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The U.S. Senate Finance Committee has rejected the inclusion of a government-run insurance option in legislation aimed at reforming the nation's health care system.
After hours of debate, the committee Tuesday voted against amendments proposed by Democratic Senators Jay Rockefeller of West Virginia and Charles Schumer of New York to include a public option.
Supporters of the public plan say consumers need a low-cost alternative to private insurance companies. But the plan has encountered fierce opposition from members of the public and from conservative Republicans, who argue that such an option will force private insurers out of business.
Opponents also say the public option would lead to socialized health care in the United States.
The Finance Committee has been considering numerous amendments to a 10-year, $856-billion overhaul plan offered by Montana Democratic Senator Max Baucus, the committee chairman.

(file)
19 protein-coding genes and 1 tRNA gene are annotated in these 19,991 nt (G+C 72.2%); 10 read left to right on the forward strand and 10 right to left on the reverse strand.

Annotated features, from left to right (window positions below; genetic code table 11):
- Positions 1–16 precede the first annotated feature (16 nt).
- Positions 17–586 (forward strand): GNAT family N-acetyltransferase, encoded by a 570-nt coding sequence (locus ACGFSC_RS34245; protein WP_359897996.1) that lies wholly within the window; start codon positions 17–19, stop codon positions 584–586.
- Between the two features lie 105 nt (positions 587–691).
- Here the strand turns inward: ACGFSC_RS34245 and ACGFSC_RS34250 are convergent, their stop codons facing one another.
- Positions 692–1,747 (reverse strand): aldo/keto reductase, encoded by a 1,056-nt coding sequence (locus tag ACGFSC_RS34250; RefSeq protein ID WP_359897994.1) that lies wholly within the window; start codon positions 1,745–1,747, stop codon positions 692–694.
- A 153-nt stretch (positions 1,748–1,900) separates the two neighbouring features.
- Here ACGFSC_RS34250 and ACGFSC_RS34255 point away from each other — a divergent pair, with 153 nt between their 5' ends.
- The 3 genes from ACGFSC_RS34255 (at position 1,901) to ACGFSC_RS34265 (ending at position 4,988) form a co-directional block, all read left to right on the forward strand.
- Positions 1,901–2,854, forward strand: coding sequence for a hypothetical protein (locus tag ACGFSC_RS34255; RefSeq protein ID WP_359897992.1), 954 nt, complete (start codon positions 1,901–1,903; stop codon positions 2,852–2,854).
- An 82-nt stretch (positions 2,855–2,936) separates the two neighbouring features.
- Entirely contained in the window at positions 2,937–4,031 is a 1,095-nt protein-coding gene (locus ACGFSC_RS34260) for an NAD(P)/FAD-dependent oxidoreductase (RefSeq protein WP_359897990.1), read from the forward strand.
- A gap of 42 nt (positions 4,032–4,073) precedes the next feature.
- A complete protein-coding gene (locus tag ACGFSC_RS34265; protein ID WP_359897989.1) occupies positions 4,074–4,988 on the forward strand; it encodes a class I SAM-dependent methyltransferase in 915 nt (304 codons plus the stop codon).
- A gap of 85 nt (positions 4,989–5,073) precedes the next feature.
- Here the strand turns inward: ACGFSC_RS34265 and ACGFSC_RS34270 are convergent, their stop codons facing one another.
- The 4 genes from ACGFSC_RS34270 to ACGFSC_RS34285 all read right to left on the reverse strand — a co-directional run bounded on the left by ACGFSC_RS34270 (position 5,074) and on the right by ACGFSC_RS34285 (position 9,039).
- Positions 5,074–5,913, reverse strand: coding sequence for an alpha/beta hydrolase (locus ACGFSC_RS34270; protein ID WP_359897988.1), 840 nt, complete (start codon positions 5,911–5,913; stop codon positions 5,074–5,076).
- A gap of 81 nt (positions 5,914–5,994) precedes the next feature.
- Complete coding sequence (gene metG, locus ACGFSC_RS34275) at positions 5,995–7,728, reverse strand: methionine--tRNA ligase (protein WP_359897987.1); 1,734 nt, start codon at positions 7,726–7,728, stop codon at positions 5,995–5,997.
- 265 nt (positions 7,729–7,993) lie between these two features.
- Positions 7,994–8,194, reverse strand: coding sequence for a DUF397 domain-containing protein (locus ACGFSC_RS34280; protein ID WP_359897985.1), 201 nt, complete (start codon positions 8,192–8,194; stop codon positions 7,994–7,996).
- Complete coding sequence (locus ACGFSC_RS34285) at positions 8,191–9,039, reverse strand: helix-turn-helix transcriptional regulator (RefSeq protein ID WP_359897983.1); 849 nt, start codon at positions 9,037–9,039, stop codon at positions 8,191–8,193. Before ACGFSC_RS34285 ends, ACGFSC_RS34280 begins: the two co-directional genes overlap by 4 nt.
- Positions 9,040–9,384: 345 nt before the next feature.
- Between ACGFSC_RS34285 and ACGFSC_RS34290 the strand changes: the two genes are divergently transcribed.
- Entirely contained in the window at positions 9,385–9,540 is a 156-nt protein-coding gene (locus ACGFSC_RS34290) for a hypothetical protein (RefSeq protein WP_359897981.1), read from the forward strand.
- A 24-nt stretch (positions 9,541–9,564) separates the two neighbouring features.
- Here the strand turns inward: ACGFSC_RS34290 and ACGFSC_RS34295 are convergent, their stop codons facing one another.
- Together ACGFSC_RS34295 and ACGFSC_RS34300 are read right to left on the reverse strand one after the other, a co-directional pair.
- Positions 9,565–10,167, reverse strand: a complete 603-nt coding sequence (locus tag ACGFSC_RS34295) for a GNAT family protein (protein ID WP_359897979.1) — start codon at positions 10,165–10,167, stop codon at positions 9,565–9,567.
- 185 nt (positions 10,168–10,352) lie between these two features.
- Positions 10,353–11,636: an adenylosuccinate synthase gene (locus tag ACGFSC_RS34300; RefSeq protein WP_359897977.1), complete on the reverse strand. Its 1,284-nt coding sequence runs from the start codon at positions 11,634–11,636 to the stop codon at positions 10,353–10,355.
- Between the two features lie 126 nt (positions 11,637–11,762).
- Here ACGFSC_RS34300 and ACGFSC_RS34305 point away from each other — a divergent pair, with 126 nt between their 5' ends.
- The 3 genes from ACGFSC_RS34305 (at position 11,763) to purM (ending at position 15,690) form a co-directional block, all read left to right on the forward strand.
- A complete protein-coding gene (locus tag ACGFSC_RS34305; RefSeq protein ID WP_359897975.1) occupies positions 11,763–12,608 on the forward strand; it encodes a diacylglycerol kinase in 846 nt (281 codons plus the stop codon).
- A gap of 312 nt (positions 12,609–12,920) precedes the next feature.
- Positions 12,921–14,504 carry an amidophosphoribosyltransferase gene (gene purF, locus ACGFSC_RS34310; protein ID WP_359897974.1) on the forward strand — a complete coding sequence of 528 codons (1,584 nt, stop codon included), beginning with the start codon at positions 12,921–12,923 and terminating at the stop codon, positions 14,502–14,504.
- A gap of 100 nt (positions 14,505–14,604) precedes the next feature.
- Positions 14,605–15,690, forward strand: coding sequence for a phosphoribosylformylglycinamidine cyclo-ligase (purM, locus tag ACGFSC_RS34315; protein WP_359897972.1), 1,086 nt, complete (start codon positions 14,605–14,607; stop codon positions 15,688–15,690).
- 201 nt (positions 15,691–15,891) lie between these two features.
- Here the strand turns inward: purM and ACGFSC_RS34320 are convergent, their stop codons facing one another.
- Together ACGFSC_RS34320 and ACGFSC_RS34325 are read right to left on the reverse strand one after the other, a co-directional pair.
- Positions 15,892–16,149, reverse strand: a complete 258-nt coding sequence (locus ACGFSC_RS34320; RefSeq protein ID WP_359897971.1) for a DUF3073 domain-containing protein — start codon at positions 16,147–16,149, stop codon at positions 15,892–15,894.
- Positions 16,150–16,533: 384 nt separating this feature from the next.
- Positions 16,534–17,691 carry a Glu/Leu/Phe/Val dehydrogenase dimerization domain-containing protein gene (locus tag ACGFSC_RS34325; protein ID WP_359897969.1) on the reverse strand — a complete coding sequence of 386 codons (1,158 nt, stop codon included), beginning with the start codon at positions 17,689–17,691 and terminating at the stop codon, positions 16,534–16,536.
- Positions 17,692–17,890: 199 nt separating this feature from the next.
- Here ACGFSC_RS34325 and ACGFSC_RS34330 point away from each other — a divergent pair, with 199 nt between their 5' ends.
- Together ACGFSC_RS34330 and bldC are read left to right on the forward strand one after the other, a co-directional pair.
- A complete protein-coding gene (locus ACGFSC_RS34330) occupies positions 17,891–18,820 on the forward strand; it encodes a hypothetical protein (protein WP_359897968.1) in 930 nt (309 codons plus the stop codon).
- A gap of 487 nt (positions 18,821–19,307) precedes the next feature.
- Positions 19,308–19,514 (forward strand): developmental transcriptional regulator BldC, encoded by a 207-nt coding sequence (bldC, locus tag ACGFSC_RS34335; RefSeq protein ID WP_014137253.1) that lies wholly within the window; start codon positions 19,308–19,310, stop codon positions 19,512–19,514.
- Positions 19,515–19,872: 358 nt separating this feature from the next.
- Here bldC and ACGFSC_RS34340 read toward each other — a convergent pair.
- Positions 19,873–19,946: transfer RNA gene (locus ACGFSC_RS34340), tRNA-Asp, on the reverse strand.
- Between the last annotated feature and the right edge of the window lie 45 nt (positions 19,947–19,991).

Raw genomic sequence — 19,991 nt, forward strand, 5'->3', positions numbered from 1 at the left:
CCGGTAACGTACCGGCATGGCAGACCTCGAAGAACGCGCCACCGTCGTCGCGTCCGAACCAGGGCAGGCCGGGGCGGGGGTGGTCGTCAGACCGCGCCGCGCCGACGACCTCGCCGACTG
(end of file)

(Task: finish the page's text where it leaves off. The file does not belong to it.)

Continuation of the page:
He introduced his proposal nearly two weeks ago, after spending several months unsuccessfully trying to negotiate a compromise between a handful of Democrats and Republicans.
The Senate Health, Education, Labor and Pensions Committee, as well as three committees in the House of Representatives, have passed health care reform bills that include an optional government-run insurance plan.
President Barack Obama and Democrats have said they are determined to pass a reform bill before the end of the year.
Some information for this report was provided by AP, Bloomberg and Reuters.